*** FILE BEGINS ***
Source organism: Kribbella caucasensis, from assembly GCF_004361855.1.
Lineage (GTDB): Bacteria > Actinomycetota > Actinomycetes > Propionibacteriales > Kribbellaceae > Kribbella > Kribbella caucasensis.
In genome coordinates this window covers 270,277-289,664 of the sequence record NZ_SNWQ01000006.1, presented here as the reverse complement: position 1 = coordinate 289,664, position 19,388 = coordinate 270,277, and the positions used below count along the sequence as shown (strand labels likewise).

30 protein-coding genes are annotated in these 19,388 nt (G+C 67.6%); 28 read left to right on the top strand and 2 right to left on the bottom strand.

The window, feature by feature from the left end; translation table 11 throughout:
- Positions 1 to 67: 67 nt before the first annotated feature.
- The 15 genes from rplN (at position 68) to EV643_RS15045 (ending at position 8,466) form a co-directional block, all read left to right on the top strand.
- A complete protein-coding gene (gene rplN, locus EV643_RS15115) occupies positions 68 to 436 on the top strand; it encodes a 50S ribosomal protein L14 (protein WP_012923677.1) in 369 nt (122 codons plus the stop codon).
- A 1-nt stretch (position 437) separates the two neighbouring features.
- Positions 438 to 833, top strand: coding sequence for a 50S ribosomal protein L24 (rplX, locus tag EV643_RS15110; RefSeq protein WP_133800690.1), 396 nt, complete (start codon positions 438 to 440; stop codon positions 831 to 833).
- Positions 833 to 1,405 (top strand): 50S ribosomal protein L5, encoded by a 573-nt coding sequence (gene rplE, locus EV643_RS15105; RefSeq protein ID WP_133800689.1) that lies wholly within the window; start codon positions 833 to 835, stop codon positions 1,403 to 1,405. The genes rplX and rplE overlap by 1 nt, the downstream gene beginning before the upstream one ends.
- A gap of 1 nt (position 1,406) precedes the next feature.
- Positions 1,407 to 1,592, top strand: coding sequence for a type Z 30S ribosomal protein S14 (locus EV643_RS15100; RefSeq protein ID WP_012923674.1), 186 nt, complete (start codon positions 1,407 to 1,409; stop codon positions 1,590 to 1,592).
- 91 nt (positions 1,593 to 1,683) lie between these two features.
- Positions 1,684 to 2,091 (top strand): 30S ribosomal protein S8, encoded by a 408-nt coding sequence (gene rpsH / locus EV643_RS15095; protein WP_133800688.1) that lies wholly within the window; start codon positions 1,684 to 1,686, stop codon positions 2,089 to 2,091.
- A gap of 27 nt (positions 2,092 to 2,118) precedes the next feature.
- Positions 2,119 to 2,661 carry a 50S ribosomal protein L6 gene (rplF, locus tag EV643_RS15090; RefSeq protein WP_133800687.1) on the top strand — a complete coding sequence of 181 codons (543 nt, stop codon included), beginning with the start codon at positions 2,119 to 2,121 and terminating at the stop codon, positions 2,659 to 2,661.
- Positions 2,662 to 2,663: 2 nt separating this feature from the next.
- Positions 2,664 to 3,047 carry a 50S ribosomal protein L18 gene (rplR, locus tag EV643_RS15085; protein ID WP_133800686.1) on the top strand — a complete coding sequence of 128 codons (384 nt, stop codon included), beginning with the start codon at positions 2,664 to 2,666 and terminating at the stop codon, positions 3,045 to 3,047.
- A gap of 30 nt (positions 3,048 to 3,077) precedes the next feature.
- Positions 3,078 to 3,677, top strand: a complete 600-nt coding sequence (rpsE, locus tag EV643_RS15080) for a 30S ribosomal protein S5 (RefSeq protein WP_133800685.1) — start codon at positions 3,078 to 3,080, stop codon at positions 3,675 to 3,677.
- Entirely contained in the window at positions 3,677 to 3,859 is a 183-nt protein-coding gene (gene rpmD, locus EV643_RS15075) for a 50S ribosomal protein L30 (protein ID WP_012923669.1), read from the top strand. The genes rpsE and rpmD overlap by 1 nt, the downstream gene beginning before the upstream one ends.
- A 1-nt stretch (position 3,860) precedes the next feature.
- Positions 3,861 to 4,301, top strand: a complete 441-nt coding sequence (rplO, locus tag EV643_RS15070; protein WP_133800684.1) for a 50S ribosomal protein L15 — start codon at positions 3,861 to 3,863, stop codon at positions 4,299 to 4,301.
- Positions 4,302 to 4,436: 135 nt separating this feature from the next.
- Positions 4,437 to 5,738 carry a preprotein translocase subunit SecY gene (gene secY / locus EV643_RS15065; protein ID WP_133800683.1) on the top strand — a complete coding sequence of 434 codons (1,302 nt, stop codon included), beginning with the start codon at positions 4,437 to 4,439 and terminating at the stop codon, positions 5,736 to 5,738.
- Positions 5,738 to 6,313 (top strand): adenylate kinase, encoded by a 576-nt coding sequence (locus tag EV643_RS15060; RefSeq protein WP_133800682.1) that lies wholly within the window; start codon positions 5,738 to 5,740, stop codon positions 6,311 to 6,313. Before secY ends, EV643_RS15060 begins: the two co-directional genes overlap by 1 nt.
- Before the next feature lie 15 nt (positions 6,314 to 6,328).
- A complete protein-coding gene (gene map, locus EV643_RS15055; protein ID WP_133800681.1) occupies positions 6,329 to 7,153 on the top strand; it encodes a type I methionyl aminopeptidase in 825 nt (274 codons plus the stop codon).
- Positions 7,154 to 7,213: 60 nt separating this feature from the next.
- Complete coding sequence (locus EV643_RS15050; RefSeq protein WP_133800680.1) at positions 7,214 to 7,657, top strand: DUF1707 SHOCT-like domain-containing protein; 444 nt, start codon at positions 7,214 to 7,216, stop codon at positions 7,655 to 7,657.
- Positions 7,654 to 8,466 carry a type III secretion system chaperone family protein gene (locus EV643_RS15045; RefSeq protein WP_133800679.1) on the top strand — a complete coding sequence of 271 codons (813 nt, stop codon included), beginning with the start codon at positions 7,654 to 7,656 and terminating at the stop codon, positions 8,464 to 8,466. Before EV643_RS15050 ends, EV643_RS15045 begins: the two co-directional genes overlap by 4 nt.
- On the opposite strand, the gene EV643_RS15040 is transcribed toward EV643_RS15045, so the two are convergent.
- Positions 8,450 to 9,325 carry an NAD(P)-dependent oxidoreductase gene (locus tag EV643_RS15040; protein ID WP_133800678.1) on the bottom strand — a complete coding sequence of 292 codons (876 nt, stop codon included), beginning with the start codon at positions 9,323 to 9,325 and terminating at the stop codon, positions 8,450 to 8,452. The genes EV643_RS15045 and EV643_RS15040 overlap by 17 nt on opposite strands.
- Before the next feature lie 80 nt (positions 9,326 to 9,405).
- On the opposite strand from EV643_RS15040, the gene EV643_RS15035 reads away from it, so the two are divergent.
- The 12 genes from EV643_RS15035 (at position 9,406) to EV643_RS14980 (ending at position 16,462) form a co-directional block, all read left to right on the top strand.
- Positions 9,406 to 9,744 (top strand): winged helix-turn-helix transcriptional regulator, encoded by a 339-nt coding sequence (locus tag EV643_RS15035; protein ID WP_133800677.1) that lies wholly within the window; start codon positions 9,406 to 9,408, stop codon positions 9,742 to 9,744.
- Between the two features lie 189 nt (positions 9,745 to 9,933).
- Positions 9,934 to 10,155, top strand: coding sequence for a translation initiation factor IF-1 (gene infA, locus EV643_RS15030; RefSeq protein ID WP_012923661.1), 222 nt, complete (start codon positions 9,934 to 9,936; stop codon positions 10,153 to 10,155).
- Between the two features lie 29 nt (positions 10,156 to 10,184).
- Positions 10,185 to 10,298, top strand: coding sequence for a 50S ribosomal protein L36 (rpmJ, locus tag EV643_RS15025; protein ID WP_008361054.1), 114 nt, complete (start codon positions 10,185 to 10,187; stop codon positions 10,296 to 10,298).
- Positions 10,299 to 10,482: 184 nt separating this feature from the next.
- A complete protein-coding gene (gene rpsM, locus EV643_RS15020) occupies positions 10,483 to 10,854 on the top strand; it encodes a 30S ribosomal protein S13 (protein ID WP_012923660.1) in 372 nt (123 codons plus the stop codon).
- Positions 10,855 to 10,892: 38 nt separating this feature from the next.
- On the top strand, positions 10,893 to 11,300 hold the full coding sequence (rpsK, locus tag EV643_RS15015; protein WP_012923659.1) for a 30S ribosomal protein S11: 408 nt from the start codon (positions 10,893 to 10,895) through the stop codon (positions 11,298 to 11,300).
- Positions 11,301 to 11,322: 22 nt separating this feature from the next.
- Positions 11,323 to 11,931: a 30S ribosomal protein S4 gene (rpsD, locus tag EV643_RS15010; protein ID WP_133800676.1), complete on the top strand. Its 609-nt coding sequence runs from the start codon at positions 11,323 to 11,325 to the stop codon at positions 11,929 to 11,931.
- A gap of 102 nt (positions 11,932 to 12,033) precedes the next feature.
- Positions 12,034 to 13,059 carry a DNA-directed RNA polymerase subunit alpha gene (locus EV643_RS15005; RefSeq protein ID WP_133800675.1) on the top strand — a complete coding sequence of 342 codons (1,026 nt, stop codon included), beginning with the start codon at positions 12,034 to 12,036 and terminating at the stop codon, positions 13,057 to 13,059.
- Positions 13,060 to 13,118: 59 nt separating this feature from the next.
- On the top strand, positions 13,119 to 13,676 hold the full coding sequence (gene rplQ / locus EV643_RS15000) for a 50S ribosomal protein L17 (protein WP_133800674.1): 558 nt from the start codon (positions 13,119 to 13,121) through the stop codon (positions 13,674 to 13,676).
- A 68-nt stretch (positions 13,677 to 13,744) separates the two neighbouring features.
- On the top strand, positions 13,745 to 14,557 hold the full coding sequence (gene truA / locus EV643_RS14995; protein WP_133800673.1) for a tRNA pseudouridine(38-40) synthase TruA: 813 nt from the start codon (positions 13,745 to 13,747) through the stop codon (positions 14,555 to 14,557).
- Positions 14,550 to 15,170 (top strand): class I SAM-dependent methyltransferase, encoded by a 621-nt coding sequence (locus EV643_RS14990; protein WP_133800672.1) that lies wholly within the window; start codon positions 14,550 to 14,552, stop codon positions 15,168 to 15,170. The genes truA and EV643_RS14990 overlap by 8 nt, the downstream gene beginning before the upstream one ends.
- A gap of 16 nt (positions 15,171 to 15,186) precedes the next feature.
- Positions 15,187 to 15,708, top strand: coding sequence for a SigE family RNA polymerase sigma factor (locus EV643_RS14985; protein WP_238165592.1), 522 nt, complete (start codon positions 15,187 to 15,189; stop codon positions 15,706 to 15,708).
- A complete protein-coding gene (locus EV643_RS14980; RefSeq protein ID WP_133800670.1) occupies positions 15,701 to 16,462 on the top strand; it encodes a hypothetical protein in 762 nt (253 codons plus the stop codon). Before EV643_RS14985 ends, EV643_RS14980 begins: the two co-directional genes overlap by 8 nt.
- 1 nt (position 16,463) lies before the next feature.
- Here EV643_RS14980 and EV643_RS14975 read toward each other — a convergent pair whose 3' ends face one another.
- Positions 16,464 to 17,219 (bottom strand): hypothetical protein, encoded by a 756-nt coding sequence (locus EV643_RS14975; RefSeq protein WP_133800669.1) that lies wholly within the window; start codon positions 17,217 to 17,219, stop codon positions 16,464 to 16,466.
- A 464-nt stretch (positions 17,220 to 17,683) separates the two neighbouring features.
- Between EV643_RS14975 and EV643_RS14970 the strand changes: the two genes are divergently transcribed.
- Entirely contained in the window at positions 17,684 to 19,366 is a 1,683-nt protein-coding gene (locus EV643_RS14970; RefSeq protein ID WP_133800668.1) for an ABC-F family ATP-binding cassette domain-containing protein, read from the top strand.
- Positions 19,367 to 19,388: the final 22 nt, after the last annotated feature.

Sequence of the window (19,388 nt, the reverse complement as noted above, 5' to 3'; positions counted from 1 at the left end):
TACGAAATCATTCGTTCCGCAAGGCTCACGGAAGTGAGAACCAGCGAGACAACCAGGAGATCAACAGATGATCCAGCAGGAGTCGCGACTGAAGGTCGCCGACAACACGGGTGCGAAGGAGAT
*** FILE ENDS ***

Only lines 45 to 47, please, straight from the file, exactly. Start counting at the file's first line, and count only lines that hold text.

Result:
- Positions 10,855 to 10,892: 38 nt separating this feature from the next.
- On the top strand, positions 10,893 to 11,300 hold the full coding sequence (rpsK, locus tag EV643_RS15015; protein WP_012923659.1) for a 30S ribosomal protein S11: 408 nt from the start codon (positions 10,893 to 10,895) through the stop codon (positions 11,298 to 11,300).
- Positions 11,301 to 11,322: 22 nt separating this feature from the next.